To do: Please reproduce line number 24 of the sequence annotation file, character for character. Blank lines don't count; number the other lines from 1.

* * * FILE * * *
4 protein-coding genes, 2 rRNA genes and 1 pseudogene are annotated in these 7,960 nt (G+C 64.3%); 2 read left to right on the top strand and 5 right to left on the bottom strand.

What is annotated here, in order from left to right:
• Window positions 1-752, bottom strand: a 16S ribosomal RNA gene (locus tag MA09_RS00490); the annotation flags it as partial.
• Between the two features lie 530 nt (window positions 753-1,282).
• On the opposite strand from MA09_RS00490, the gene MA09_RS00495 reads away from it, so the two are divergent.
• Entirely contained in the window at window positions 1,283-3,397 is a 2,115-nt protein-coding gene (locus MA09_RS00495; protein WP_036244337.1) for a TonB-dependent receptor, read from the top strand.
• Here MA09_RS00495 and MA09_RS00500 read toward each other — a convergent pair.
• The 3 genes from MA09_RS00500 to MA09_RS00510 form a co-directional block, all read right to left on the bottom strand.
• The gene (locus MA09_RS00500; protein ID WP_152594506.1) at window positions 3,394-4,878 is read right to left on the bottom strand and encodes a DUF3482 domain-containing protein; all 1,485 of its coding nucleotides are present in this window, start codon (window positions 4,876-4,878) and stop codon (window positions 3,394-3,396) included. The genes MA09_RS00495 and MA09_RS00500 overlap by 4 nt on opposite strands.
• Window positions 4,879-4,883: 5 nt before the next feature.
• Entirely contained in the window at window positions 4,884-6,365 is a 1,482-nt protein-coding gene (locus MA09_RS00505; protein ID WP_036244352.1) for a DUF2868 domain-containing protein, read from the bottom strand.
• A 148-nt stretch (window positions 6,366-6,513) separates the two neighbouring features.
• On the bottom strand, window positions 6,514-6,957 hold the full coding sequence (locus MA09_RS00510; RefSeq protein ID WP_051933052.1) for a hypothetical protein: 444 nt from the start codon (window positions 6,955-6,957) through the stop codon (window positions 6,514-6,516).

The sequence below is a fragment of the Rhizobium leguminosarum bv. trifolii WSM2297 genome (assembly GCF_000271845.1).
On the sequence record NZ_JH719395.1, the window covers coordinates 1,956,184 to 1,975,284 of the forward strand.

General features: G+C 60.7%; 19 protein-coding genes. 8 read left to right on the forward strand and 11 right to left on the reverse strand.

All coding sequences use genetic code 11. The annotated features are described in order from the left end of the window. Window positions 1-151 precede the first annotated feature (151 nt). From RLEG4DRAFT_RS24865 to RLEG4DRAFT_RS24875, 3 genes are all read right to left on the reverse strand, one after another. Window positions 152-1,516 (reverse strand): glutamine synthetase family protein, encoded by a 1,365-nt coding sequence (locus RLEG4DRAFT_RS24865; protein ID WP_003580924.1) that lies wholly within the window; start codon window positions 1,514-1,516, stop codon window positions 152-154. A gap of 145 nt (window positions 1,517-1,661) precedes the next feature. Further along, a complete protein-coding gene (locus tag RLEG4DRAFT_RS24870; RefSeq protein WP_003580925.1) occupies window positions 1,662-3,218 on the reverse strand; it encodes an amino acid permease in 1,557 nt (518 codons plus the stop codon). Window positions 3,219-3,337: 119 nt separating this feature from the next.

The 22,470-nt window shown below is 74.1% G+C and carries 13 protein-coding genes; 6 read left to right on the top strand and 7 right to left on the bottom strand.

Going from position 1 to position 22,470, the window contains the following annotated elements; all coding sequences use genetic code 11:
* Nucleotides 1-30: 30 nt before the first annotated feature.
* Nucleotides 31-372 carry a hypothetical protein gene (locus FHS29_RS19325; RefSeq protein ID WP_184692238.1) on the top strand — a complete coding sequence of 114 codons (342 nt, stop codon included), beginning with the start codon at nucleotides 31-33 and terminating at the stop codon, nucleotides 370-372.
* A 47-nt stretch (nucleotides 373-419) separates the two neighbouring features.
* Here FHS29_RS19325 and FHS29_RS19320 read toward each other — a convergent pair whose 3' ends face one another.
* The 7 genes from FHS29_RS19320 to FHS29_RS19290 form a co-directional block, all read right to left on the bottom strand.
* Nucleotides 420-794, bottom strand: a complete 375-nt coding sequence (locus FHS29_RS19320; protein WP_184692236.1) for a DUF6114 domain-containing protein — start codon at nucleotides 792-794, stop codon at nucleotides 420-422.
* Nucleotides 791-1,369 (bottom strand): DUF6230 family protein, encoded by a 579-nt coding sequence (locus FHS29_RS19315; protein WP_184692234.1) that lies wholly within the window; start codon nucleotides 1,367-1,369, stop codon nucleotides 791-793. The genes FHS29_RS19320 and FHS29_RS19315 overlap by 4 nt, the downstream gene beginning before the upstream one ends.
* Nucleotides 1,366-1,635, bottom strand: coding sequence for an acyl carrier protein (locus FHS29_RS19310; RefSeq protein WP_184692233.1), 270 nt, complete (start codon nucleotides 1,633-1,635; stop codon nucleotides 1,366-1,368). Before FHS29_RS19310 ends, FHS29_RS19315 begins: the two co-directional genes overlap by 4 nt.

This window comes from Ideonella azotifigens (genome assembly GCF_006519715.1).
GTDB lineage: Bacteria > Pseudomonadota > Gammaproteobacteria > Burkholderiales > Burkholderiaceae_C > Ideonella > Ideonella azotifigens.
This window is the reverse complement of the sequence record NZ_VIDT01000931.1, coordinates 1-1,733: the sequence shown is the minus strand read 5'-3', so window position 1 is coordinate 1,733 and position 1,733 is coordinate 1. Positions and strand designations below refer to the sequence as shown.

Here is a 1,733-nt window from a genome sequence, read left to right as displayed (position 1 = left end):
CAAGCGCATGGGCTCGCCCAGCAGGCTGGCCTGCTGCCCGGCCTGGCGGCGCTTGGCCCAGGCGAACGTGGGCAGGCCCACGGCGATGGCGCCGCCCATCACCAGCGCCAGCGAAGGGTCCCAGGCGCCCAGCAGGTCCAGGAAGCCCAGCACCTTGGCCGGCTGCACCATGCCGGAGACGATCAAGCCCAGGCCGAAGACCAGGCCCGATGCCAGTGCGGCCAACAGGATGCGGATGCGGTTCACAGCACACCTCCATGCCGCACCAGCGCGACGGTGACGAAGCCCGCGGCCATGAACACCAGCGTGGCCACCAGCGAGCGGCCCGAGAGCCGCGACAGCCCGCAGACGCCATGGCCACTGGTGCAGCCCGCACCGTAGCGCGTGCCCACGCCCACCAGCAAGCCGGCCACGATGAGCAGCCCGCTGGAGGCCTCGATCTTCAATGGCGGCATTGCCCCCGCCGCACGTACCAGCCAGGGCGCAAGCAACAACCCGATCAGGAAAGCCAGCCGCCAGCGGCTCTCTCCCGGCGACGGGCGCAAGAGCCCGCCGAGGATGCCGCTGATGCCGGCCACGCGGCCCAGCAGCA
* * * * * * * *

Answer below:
* The 7 genes from FHS29_RS19320 to FHS29_RS19290 form a co-directional block, all read right to left on the bottom strand.